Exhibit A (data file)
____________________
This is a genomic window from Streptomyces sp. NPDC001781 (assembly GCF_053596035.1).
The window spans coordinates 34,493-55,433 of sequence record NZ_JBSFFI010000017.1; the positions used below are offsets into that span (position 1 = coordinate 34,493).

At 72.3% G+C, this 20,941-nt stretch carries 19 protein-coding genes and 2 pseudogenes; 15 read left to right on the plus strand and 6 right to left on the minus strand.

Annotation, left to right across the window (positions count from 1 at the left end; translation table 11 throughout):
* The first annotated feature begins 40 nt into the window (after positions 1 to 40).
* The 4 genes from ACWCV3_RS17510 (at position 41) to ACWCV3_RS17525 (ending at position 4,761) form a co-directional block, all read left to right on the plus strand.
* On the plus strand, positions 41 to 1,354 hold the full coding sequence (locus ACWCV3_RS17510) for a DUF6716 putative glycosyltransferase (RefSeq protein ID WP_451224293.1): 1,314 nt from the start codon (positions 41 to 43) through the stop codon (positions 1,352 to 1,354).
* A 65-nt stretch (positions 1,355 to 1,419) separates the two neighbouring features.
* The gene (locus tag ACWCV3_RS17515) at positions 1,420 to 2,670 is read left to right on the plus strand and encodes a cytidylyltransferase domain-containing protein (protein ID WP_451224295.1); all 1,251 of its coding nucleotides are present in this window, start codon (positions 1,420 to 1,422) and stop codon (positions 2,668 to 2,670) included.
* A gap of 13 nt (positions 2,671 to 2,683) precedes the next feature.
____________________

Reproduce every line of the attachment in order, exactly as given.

This is a genomic window from Streptomyces sp. NPDC001781 (assembly GCF_053596035.1).
The window spans coordinates 34,493-55,433 of sequence record NZ_JBSFFI010000017.1; the positions used below are offsets into that span (position 1 = coordinate 34,493).

At 72.3% G+C, this 20,941-nt stretch carries 19 protein-coding genes and 2 pseudogenes; 15 read left to right on the plus strand and 6 right to left on the minus strand.

Annotation, left to right across the window (positions count from 1 at the left end; translation table 11 throughout):
* The first annotated feature begins 40 nt into the window (after positions 1 to 40).
* The 4 genes from ACWCV3_RS17510 (at position 41) to ACWCV3_RS17525 (ending at position 4,761) form a co-directional block, all read left to right on the plus strand.
* On the plus strand, positions 41 to 1,354 hold the full coding sequence (locus ACWCV3_RS17510) for a DUF6716 putative glycosyltransferase (RefSeq protein ID WP_451224293.1): 1,314 nt from the start codon (positions 41 to 43) through the stop codon (positions 1,352 to 1,354).
* A 65-nt stretch (positions 1,355 to 1,419) separates the two neighbouring features.
* The gene (locus tag ACWCV3_RS17515) at positions 1,420 to 2,670 is read left to right on the plus strand and encodes a cytidylyltransferase domain-containing protein (protein ID WP_451224295.1); all 1,251 of its coding nucleotides are present in this window, start codon (positions 1,420 to 1,422) and stop codon (positions 2,668 to 2,670) included.
* A gap of 13 nt (positions 2,671 to 2,683) precedes the next feature.